As seen in FIG. 1B, imaging device 26 is operative to acquire a plurality of images of board 22 during the scanning thereof. Five representative of sequentially acquired images, designated 240, 242, 244, 246 and 248 respectively, are seen in FIG. 1B.
 In accordance with an embodiment of the invention, images 240-248 are digital pixel images that are sequentially acquired by imaging device 26 during scanning a portion of board 22. Only five images are shown for the sake of simplicity. Typically a much greater number of images is acquired. Each of the images 240-248 corresponds to a mutually offset portion of board 22 such that each image of board 22 acquired by imaging device 26 at least partially overlaps another image. The mutual offset between images may be as small as 1 pixel, although the mutual offset between images may be greater.
 Thus, as seen in FIG. 1B, image 240 is acquired by imaging device 26 in a first image frame. After board 22 advances relative to imaging device 26 in the direction of arrow 250 by a distance of 1 pixel, image 242 is acquired in a second image frame. After board 22 further advances relative to imaging device 26 in the direction of arrow 250 by a distance of 1 pixel, image 244 is acquired in a third frame. After board 22 further advances relative to imaging device 26 in the direction of arrow 250 by a distance of 1 pixel, image 246 is acquired in a fourth frame. After board 22 further advances relative to imaging device 26 in the direction of arrow 250 by a distance of 1 pixel, image 248 is acquired in a fifth frame. This sequence continues until at least partially overlapping images are acquired for an entire portion of board 22.
 A composite image generator 252 is operative to combine together each of the partially overlapping images generated by array 40, for example images 240-248, and to supply composite image data 260 to analyzer 234. The composite image data 260 forms image 220 which has an improved signal/noise ratio compared to images 240-248. Image 220 is used by defect analyzer 234 to detect defects in board 22.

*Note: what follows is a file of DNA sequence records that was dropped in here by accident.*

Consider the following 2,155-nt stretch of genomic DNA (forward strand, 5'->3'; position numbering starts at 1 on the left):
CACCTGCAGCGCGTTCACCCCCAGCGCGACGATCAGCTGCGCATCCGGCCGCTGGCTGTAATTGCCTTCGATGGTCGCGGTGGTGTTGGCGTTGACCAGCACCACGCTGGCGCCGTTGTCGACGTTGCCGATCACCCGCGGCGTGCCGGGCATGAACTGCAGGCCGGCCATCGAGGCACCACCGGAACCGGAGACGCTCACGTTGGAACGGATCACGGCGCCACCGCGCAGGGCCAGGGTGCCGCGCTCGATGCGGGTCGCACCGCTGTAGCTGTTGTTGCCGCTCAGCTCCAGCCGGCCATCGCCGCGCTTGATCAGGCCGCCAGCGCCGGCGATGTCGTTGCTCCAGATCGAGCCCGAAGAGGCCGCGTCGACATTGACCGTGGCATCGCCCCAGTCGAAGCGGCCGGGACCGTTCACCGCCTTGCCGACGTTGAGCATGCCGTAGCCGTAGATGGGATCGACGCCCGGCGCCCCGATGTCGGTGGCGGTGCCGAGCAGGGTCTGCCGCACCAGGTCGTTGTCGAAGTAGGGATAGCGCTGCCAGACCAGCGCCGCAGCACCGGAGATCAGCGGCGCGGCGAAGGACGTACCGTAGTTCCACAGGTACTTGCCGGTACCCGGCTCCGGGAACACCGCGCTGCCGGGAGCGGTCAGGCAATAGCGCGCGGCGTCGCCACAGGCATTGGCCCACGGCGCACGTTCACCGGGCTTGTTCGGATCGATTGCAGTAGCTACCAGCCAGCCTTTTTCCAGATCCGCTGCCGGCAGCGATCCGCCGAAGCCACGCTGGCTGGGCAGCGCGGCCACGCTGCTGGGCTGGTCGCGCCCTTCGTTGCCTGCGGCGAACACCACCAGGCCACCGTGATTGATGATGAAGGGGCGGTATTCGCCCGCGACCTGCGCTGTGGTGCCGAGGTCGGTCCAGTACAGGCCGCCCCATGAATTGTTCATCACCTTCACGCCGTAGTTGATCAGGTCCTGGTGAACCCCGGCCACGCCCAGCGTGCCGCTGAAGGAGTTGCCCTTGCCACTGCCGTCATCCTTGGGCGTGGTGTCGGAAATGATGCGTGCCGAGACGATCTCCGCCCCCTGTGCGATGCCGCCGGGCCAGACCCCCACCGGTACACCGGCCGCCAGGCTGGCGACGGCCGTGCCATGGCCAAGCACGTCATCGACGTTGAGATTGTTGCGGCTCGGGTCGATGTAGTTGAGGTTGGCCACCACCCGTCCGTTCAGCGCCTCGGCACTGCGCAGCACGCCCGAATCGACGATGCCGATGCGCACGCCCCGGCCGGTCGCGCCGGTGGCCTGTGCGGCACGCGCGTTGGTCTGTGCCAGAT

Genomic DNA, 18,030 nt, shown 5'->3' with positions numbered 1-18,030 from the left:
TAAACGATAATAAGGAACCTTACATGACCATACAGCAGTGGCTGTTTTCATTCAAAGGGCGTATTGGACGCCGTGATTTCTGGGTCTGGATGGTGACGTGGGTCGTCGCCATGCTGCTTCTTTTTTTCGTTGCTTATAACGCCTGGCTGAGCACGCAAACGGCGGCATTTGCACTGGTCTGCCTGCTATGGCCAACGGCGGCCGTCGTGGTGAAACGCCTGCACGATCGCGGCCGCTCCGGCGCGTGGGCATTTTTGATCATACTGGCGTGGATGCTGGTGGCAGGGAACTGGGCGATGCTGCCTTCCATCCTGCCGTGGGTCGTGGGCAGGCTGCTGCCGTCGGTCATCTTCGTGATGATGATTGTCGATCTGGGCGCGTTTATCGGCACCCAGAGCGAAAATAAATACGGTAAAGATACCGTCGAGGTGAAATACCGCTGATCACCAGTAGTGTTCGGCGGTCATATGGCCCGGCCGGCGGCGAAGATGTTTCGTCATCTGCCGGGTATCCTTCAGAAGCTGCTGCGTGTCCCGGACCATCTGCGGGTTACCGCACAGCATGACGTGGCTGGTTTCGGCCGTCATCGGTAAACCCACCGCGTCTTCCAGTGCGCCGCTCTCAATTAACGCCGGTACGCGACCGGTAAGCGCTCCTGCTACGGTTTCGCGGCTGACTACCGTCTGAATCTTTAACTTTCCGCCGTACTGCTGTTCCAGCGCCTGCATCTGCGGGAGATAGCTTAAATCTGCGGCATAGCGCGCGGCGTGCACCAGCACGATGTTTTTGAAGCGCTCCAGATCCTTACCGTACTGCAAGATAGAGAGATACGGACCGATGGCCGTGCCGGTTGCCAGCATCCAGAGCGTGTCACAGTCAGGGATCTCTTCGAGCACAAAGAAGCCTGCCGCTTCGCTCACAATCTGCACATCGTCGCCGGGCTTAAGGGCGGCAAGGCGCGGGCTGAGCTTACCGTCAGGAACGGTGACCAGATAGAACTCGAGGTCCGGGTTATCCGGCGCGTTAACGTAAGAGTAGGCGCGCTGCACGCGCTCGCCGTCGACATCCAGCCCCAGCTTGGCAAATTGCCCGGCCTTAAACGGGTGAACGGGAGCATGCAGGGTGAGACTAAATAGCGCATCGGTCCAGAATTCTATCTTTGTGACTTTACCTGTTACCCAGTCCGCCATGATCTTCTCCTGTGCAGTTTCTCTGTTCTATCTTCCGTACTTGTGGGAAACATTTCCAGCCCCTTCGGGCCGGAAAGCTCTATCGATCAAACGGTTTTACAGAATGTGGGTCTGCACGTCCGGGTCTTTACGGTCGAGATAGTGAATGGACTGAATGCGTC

In accordance with an embodiment of the invention, composite image generator 252 is integrally formed on imaging device 26, although this need not be the case. As seen in FIG. 1B, each of images 240-248 is a relatively weak image of board 22, while image 220, which is the result of combining images 240-248 comprises a significantly stronger image, as seen by the enhanced darkness of image portions corresponding to conductors 249.
 The operation of composite image generator may be better understood from FIG. 1c. Corresponding pixels 254 in each of images 240-248 are added together to enhance pixel strength, that is to say improve signal to noise. Pixels 254 in image 242 are added to corresponding pixels 254 in image 240 to result in first composite image 274. It is seen that image 242 is offset relative to image 240 and includes a sequentially added row of pixels 276. It is noted that for reasons of simplicity of presentation, due to orientation of images in FIG. 1c, the rows are actually seen as being columns. Pixels 254 to the left of row 276 in first composite image 274 are darker than pixels in row 276.
 Pixels in image 244 are added to corresponding pixels in first composite image 274 to result in second composite image 278. It is seen that image 244 is offset relative to first composite image 274 and includes a sequentially added row of pixels 280. Pixels to the left of row 276 in second composite image 278 are darker than pixels in row 276, and pixels in row 276 are darker than pixels in row 280.
 Pixels in image 246 are added to corresponding pixels in second composite image 278 to result in third composite image 282. It is seen that image 246 is offset relative to second composite image 278 and includes a sequentially added row of pixels 284. Pixels to the left of row 276 in third composite image 282 are darker than pixels in row 276, pixels in row 276 are darker than pixels in row 280, and pixels in row 280 are darker than pixels in row 284.
 Pixels in image 248 are added to corresponding pixels in third composite image 282 to result in fourth composite image 286. It is seen that image 248 is offset relative to third composite image 282 and includes a sequentially added row of pixels 288. Pixels to the left of row 276 in fourth composite image 286 are darker than pixels in row 276, pixels in row 276 are darker than pixels in row 280, pixels in row 280 are darker than pixels in row 284, and pixels in row 284 are darker than pixels in row 288.
 The above process is continued sequentially until a desired quantity of corresponding pixels are added together such that a gradient is formed in the composite image. At the end of each frame, line of pixels comprising the result of adding together a plurality of pixels, is provided as image data 260 (FIG. 1B).
 It is a feature of some embodiments of the present invention that values added together in the respective images 240-248 are digital values. The digital values are provided by at least one A/D converter associated with photosensors 42. An A/D converter may be associated with each photosensor 42. Optionally, each A/D converter is associated with a plurality of photosensors 42. For example, each A/D converter is associated with a row of photosensors.